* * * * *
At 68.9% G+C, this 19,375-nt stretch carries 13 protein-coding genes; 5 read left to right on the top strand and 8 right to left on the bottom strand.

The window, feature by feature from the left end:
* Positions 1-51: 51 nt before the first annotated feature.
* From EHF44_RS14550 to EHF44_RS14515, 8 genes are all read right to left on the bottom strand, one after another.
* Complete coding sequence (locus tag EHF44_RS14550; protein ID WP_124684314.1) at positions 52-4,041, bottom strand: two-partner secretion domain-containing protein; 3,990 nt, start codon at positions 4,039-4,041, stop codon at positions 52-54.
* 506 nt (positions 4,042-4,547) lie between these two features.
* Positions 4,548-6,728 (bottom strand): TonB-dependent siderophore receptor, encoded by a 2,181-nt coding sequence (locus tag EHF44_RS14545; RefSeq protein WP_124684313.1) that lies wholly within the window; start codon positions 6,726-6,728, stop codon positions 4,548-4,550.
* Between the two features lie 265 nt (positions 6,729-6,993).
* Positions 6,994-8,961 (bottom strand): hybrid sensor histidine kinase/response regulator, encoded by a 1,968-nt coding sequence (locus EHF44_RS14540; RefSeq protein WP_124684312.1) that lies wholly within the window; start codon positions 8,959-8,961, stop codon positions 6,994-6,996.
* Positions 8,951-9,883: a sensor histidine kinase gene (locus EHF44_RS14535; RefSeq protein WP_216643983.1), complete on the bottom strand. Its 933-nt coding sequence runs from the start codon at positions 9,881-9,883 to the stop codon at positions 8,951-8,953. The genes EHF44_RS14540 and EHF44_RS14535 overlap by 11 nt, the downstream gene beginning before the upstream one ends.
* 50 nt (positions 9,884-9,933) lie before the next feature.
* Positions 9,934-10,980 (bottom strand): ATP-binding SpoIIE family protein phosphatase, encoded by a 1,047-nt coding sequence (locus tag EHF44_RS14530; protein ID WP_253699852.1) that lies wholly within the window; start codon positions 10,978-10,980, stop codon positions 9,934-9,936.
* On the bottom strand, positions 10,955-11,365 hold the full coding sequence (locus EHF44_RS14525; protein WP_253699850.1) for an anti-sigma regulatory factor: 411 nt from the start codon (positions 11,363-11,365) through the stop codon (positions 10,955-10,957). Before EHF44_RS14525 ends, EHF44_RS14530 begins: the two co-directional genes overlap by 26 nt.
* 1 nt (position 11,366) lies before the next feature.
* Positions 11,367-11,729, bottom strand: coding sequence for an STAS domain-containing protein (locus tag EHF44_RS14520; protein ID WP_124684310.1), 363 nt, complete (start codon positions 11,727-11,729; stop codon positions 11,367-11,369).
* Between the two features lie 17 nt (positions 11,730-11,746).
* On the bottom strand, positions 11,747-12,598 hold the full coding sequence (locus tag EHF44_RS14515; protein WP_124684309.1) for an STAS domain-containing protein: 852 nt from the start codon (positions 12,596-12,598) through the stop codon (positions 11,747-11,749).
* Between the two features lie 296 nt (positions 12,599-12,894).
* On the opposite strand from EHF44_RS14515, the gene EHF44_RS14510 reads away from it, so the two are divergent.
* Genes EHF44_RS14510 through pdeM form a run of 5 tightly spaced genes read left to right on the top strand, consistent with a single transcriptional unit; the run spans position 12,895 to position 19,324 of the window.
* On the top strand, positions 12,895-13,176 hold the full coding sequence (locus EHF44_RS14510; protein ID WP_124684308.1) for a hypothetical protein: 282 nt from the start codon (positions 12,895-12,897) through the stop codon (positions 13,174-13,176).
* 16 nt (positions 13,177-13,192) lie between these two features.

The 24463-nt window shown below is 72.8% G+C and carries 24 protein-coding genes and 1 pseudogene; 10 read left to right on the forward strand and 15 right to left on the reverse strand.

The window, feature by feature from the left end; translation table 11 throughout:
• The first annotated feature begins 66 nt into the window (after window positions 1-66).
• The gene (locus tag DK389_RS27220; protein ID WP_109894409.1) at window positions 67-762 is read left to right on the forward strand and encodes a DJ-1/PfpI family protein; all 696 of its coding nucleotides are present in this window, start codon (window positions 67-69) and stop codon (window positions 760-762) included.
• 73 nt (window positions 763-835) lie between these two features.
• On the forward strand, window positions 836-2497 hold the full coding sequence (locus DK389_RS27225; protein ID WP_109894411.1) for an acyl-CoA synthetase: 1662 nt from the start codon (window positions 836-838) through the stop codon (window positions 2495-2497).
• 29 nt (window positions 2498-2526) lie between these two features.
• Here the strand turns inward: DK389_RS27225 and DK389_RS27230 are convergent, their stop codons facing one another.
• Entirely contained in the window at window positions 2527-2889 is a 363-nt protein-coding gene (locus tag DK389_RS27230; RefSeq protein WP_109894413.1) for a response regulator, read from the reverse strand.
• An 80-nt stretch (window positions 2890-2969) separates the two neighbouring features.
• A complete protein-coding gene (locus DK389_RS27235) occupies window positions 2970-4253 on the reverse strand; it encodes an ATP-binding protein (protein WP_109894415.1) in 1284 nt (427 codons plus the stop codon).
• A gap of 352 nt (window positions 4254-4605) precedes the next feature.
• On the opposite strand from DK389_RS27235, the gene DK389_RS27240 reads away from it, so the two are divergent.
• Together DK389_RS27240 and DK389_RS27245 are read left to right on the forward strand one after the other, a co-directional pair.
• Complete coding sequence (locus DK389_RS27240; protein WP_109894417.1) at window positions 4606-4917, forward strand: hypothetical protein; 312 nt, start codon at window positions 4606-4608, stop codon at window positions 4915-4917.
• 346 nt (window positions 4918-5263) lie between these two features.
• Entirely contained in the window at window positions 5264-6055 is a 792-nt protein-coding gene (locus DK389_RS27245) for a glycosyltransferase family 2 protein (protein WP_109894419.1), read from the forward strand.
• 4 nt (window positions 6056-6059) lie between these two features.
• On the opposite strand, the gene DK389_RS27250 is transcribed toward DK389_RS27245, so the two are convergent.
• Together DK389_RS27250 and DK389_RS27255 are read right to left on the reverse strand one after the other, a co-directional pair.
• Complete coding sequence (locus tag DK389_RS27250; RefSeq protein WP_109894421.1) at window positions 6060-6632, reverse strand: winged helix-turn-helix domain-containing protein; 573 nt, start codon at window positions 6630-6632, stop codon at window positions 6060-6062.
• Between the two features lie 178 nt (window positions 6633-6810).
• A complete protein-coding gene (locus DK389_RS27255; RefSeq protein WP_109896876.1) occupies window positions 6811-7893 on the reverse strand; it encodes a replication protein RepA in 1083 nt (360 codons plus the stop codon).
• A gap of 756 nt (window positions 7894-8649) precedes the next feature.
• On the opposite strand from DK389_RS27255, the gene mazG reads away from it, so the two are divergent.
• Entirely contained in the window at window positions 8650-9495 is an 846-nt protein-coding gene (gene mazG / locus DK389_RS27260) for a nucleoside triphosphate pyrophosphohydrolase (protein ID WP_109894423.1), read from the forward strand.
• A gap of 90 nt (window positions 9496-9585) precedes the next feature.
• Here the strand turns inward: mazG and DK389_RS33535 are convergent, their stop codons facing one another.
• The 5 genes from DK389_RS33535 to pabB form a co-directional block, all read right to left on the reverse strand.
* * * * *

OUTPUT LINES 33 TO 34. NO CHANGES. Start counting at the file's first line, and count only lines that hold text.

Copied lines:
• A complete protein-coding gene (locus DK389_RS27235) occupies window positions 2970-4253 on the reverse strand; it encodes an ATP-binding protein (protein WP_109894415.1) in 1284 nt (427 codons plus the stop codon).
• A gap of 352 nt (window positions 4254-4605) precedes the next feature.